Breaking and Entering: Russian Fiction

Looking for a theme for a book club? Wanting to expand your horizons of Russia beyond the memes of Putin? Here’s a beginner’s guide to Russian literature. Thanks to the dark and surreal shades of Slavic humour, along with an enduringly captivating history, Russian authors are a joy that’s often not for the fainthearted.

Here’s a selection to get you started:

Despair-Vladimir-NabokovVladimir Nabokov – Despair

Nabokov is best known for his pervy classic Lolita that was later adapted by Kubrick, but his talents certainly don’t end with his famous nymphette and American drive-ins. Despair follows a frustrated husband and bored salesman who comes across a vagrant who is his perfect double. Nabokov’s surreal novel crackles with his mocking moody tales of crime and poverty, particularly Dostoevsky, and he keeps you guessing at every page.


We-Yevgeny-ZamyatinYevgeny Zamyatin We

Even Orwell admitted that he took some liberties with his sources and used a lot of this novel in his classic 1984. A true original in the Dystopian genre, every citizen is a number and nobody is allowed to feel emotion. The prose is stark, the novel is brief and it stays with you for a long time. A great addition to any bookshelf.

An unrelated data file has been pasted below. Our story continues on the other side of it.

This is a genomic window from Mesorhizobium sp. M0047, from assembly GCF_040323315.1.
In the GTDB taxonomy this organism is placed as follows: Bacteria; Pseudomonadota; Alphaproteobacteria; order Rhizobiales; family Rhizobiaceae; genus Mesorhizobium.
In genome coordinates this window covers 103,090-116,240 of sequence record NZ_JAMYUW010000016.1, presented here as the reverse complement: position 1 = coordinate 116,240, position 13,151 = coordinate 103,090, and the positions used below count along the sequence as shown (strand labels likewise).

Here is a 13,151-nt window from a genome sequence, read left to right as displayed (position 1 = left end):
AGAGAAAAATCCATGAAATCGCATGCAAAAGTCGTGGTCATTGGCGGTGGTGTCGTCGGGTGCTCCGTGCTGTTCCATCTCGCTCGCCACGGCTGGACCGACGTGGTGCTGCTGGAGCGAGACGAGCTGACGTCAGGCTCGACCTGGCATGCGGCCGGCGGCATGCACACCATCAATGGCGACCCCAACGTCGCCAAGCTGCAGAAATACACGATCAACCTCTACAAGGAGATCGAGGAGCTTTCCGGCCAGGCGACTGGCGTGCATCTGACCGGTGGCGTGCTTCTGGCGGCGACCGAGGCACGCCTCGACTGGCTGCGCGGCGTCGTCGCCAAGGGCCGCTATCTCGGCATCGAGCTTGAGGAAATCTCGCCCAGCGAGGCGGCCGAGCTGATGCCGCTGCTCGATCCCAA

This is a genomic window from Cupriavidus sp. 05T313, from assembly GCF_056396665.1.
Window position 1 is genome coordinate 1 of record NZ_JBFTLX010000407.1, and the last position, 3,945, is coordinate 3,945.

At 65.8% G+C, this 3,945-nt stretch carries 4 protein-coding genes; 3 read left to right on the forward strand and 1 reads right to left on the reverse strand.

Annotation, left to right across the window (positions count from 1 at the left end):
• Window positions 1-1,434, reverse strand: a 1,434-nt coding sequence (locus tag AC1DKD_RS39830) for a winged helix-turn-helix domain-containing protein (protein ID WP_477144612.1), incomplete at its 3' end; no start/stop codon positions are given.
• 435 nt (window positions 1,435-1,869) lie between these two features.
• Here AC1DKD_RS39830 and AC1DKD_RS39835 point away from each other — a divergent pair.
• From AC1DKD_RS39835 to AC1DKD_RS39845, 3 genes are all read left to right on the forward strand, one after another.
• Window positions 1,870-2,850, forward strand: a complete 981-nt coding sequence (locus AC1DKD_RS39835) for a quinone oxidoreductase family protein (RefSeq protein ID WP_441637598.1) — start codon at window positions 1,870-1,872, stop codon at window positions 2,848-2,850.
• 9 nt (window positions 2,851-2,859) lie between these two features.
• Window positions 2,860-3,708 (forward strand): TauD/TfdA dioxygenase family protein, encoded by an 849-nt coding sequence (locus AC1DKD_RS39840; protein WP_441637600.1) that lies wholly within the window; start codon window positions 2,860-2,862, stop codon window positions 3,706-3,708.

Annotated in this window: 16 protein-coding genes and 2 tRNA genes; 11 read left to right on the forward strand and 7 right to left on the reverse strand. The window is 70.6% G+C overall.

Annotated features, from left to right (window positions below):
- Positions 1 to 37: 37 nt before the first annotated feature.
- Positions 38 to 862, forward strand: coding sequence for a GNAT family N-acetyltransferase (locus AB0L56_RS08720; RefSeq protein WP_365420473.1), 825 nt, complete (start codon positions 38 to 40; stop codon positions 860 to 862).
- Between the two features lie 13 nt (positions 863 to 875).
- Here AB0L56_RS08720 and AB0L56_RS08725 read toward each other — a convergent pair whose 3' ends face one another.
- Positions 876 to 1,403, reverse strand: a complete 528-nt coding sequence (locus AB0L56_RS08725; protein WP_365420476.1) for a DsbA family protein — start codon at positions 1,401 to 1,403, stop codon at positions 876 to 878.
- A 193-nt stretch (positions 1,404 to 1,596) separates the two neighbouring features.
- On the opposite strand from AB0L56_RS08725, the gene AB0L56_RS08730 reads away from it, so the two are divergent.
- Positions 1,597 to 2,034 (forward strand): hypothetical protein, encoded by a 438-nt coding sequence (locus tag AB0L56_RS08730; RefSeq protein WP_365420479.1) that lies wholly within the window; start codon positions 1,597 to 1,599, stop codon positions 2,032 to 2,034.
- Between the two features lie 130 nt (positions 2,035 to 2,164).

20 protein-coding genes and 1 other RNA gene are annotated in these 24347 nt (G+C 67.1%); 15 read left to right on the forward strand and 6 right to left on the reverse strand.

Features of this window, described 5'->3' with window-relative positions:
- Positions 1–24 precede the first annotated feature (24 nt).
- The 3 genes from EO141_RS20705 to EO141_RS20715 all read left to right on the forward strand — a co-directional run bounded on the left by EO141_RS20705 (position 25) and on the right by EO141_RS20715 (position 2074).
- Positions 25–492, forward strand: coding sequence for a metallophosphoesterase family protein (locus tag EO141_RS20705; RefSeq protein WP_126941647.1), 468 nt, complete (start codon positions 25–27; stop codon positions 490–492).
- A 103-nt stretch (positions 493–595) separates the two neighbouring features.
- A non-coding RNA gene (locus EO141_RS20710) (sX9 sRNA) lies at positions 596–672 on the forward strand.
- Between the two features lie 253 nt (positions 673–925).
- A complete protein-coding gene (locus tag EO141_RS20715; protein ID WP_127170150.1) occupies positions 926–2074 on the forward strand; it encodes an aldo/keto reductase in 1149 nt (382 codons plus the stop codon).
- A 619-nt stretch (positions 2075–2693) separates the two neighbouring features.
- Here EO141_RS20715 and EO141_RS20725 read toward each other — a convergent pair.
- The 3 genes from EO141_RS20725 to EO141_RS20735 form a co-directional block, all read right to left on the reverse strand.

Anna-Karenina-Leo-TolstoyLeo Tolstoy – Anna Karenina

Yes, it’s long, but if you’ve even considered reading The Luminaries, you really don’t have an excuse. Forget Kiera Knightly or any sort of cringey adaptation, Anna Karenina is a book that you don’t read, you get into a relationship with it. Brace yourself for some odd chapters about farming, but other than that it will immerse you into the nuances of drawing rooms that are far more gripping than Austen-land and has moments that can only be described as pure beauty.


master-margaritaMikhail Bulgakov – Master and Margarita

We’re in Soviet Russia, the devil shows up and a six foot talking cat has just caught the tram: this opening is probably the closest thing to realism in the whole novel. A crazed, dark and irresistibly intelligent narrative throughout: it is spectacular and completely unparalleled.

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General fiction reviewer and generally bumbling Literature graduate. Having recently moved from London to Wellington, she’s still getting to grips with the Kiwi accent, not having to queue for everything or saying ‘sorry’ constantly. Her literary tastes sway towards modernists, novels featuring moany women (Madam Bovary) and authors with a filthy sense of humour (Henry Miller). Read more at

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